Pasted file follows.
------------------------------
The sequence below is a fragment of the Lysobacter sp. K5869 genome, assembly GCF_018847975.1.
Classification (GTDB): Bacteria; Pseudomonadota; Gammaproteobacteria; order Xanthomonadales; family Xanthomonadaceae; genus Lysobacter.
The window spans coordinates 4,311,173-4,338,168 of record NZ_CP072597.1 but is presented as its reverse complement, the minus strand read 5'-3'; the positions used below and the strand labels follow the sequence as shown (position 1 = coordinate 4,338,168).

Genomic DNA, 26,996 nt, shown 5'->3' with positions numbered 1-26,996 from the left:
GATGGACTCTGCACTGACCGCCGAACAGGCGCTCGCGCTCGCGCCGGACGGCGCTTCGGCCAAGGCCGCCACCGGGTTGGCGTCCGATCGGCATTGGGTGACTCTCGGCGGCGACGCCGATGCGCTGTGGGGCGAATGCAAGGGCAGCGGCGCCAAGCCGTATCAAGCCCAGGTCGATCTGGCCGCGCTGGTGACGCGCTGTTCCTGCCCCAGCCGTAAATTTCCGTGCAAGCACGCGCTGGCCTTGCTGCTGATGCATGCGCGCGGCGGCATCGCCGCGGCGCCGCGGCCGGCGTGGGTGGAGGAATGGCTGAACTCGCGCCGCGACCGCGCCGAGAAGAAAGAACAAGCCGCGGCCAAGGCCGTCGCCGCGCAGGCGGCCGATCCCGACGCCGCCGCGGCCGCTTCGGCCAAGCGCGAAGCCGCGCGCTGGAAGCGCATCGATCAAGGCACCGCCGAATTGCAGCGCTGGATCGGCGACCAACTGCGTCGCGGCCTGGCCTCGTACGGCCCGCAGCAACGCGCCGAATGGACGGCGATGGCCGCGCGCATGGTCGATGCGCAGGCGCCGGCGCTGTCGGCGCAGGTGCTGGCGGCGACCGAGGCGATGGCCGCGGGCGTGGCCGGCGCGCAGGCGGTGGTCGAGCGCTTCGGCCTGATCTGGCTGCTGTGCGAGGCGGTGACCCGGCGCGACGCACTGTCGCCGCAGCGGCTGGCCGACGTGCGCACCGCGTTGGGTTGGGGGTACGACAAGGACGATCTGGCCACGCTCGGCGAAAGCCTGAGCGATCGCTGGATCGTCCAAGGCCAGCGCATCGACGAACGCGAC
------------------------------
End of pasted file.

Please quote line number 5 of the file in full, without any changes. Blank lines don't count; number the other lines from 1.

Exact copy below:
GATGGACTCTGCACTGACCGCCGAACAGGCGCTCGCGCTCGCGCCGGACGGCGCTTCGGCCAAGGCCGCCACCGGGTTGGCGTCCGATCGGCATTGGGTGACTCTCGGCGGCGACGCCGATGCGCTGTGGGGCGAATGCAAGGGCAGCGGCGCCAAGCCGTATCAAGCCCAGGTCGATCTGGCCGCGCTGGTGACGCGCTGTTCCTGCCCCAGCCGTAAATTTCCGTGCAAGCACGCGCTGGCCTTGCTGCTGATGCATGCGCGCGGCGGCATCGCCGCGGCGCCGCGGCCGGCGTGGGTGGAGGAATGGCTGAACTCGCGCCGCGACCGCGCCGAGAAGAAAGAACAAGCCGCGGCCAAGGCCGTCGCCGCGCAGGCGGCCGATCCCGACGCCGCCGCGGCCGCTTCGGCCAAGCGCGAAGCCGCGCGCTGGAAGCGCATCGATCAAGGCACCGCCGAATTGCAGCGCTGGATCGGCGACCAACTGCGTCGCGGCCTGGCCTCGTACGGCCCGCAGCAACGCGCCGAATGGACGGCGATGGCCGCGCGCATGGTCGATGCGCAGGCGCCGGCGCTGTCGGCGCAGGTGCTGGCGGCGACCGAGGCGATGGCCGCGGGCGTGGCCGGCGCGCAGGCGGTGGTCGAGCGCTTCGGCCTGATCTGGCTGCTGTGCGAGGCGGTGACCCGGCGCGACGCACTGTCGCCGCAGCGGCTGGCCGACGTGCGCACCGCGTTGGGTTGGGGGTACGACAAGGACGATCTGGCCACGCTCGGCGAAAGCCTGAGCGATCGCTGGATCGTCCAAGGCCAGCGCATCGACGAACGCGAC